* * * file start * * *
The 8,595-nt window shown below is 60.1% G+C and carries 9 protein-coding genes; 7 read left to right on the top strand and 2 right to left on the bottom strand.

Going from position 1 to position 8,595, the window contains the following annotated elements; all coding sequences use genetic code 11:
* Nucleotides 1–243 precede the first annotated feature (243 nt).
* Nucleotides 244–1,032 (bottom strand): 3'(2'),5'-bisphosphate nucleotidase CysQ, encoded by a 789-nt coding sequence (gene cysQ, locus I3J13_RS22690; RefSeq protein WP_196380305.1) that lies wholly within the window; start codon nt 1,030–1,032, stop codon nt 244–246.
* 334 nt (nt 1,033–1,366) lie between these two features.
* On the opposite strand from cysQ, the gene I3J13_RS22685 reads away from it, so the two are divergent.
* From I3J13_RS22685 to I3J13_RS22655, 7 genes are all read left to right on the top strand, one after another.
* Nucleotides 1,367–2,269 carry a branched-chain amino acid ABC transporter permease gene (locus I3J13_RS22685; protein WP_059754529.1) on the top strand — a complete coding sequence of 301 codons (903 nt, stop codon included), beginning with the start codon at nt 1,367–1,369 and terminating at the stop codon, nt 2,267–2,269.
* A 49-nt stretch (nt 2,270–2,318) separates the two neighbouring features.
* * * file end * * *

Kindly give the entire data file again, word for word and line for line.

The 8,595-nt window shown below is 60.1% G+C and carries 9 protein-coding genes; 7 read left to right on the top strand and 2 right to left on the bottom strand.

Going from position 1 to position 8,595, the window contains the following annotated elements; all coding sequences use genetic code 11:
* Nucleotides 1–243 precede the first annotated feature (243 nt).
* Nucleotides 244–1,032 (bottom strand): 3'(2'),5'-bisphosphate nucleotidase CysQ, encoded by a 789-nt coding sequence (gene cysQ, locus I3J13_RS22690; RefSeq protein WP_196380305.1) that lies wholly within the window; start codon nt 1,030–1,032, stop codon nt 244–246.
* 334 nt (nt 1,033–1,366) lie between these two features.
* On the opposite strand from cysQ, the gene I3J13_RS22685 reads away from it, so the two are divergent.
* From I3J13_RS22685 to I3J13_RS22655, 7 genes are all read left to right on the top strand, one after another.
* Nucleotides 1,367–2,269 carry a branched-chain amino acid ABC transporter permease gene (locus I3J13_RS22685; protein WP_059754529.1) on the top strand — a complete coding sequence of 301 codons (903 nt, stop codon included), beginning with the start codon at nt 1,367–1,369 and terminating at the stop codon, nt 2,267–2,269.
* A 49-nt stretch (nt 2,270–2,318) separates the two neighbouring features.